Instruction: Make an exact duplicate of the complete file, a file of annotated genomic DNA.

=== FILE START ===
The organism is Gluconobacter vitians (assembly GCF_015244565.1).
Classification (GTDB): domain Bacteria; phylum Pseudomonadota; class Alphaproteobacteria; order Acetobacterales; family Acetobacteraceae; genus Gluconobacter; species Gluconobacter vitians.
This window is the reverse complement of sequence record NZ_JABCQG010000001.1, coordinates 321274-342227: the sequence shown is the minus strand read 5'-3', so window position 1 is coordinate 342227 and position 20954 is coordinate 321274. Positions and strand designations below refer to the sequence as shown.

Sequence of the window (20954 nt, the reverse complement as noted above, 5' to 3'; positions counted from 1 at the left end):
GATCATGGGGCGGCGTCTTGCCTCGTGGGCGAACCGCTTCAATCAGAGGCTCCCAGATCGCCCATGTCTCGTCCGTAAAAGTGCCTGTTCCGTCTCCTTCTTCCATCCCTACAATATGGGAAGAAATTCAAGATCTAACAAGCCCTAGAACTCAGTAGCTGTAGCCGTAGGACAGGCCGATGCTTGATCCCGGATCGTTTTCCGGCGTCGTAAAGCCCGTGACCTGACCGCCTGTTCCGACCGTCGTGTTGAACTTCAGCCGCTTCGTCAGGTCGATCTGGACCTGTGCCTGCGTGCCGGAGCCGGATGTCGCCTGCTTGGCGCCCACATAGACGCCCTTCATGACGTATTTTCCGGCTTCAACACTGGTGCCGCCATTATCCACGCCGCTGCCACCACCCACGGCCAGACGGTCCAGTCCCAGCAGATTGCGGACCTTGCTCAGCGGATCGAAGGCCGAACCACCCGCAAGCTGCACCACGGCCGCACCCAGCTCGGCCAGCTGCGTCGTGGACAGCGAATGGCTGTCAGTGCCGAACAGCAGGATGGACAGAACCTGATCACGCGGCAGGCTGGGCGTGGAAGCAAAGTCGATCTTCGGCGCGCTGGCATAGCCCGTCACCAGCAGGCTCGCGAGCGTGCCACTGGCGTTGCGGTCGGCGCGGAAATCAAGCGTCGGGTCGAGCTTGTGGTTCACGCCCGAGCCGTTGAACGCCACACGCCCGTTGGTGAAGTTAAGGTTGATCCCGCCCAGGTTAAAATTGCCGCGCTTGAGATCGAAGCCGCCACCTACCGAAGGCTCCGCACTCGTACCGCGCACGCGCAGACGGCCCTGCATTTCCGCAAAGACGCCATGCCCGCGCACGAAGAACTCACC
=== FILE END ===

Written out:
The organism is Gluconobacter vitians (assembly GCF_015244565.1).
Classification (GTDB): domain Bacteria; phylum Pseudomonadota; class Alphaproteobacteria; order Acetobacterales; family Acetobacteraceae; genus Gluconobacter; species Gluconobacter vitians.
This window is the reverse complement of sequence record NZ_JABCQG010000001.1, coordinates 321274-342227: the sequence shown is the minus strand read 5'-3', so window position 1 is coordinate 342227 and position 20954 is coordinate 321274. Positions and strand designations below refer to the sequence as shown.

Sequence of the window (20954 nt, the reverse complement as noted above, 5' to 3'; positions counted from 1 at the left end):
GATCATGGGGCGGCGTCTTGCCTCGTGGGCGAACCGCTTCAATCAGAGGCTCCCAGATCGCCCATGTCTCGTCCGTAAAAGTGCCTGTTCCGTCTCCTTCTTCCATCCCTACAATATGGGAAGAAATTCAAGATCTAACAAGCCCTAGAACTCAGTAGCTGTAGCCGTAGGACAGGCCGATGCTTGATCCCGGATCGTTTTCCGGCGTCGTAAAGCCCGTGACCTGACCGCCTGTTCCGACCGTCGTGTTGAACTTCAGCCGCTTCGTCAGGTCGATCTGGACCTGTGCCTGCGTGCCGGAGCCGGATGTCGCCTGCTTGGCGCCCACATAGACGCCCTTCATGACGTATTTTCCGGCTTCAACACTGGTGCCGCCATTATCCACGCCGCTGCCACCACCCACGGCCAGACGGTCCAGTCCCAGCAGATTGCGGACCTTGCTCAGCGGATCGAAGGCCGAACCACCCGCAAGCTGCACCACGGCCGCACCCAGCTCGGCCAGCTGCGTCGTGGACAGCGAATGGCTGTCAGTGCCGAACAGCAGGATGGACAGAACCTGATCACGCGGCAGGCTGGGCGTGGAAGCAAAGTCGATCTTCGGCGCGCTGGCATAGCCCGTCACCAGCAGGCTCGCGAGCGTGCCACTGGCGTTGCGGTCGGCGCGGAAATCAAGCGTCGGGTCGAGCTTGTGGTTCACGCCCGAGCCGTTGAACGCCACACGCCCGTTGGTGAAGTTAAGGTTGATCCCGCCCAGGTTAAAATTGCCGCGCTTGAGATCGAAGCCGCCACCTACCGAAGGCTCCGCACTCGTACCGCGCACGCGCAGACGGCCCTGCATTTCCGCAAAGACGCCATGCCCGCGCACGAAGAACTCACC